As terriers were judged on the final day of the show, Marie did not have much of a chance to relax before competing for BIS. The group was judged by Sweden’s Dan Ericsson, a judge with plenty of experience of the Westie breed – it must be said – and famed for his Raglan Scottish Terriers. In fact, a Scottie bred by Dan, Ch/Swed/Norw Ch Raglan Rose Maiden at Brio, came within inches of kicking down the big Crufts door when she stood as Reserve BIS on the famous green carpet in 2004.
Dan said of Devon: “I found her quite wonderful in every way and she is a model of the breed combining all the breed requirements coupled with outstanding movement, temperament and first class presentation. Her overall quality and extra dimension of style made her simply irresistible and I feel privileged to have judged what is possibly the best Westie that I have ever seen. She put on a flawless performance in true diehard spirit taking it all in her stride and I was overjoyed to see this wonderful little bitch win BIS.”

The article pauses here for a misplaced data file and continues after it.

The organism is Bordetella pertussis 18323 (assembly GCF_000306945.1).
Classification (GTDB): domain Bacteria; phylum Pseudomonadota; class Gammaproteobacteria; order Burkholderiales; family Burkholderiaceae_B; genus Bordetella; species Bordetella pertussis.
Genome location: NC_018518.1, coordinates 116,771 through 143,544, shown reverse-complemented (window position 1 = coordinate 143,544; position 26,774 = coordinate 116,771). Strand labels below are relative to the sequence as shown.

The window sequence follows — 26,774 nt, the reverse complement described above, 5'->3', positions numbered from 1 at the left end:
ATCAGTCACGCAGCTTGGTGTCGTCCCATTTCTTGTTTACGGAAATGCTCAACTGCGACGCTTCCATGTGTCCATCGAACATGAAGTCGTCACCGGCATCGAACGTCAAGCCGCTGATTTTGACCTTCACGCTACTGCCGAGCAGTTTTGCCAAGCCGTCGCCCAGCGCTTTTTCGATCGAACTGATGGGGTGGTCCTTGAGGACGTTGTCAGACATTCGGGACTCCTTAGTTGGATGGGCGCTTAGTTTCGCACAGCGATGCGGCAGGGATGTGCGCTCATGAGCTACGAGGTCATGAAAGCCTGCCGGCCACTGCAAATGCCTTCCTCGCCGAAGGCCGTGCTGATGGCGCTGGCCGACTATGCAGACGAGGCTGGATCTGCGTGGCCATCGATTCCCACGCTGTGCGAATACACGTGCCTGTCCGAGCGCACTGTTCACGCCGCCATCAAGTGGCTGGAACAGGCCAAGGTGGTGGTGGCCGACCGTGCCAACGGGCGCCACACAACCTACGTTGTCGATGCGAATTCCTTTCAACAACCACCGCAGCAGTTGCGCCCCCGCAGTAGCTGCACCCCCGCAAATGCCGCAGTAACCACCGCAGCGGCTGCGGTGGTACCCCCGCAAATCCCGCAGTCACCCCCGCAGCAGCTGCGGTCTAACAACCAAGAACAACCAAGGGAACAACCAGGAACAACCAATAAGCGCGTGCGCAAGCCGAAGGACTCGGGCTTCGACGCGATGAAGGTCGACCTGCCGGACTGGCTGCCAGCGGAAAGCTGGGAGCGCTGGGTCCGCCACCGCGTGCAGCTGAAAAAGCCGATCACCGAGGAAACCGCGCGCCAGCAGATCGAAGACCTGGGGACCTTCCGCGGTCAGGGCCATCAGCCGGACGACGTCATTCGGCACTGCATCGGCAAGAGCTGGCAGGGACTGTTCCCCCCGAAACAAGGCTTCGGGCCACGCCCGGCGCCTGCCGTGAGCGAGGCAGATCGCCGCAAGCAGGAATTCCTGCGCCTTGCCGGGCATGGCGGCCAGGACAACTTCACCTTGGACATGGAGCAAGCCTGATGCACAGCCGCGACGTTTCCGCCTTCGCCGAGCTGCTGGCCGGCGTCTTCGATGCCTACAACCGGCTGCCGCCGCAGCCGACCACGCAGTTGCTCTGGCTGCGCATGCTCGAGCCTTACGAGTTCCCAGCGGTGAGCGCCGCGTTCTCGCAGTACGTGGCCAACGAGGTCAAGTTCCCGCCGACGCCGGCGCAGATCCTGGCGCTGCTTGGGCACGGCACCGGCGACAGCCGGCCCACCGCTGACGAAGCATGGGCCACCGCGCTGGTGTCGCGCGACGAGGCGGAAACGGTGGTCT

Marie went into the BIS ring in a surprisingly relaxed frame of mind: “I was nervous in the group as I really wanted to be shortlisted to the last eight”, she said. “However, I was so relaxed in the BIS final as I was convinced I would never win this. I thought that being down to the last seven at Crufts is a great honour and I may never get to do this ever again in my lifetime ‘so just go in there and enjoy it’.”
Derek Smith of the Clickam Rough Collies had the honour of judging BIS at Crufts this year, which celebrated the 125th anniversary of this event beloved of dog enthusiasts the world over. He is a judge more entitled than most to hold the title of ‘all-rounder’, as he has handled many top winners in Rough Collies, Long-haired Dachshunds and other breeds and nurtures a genuine interest in a number of breeds across various groups.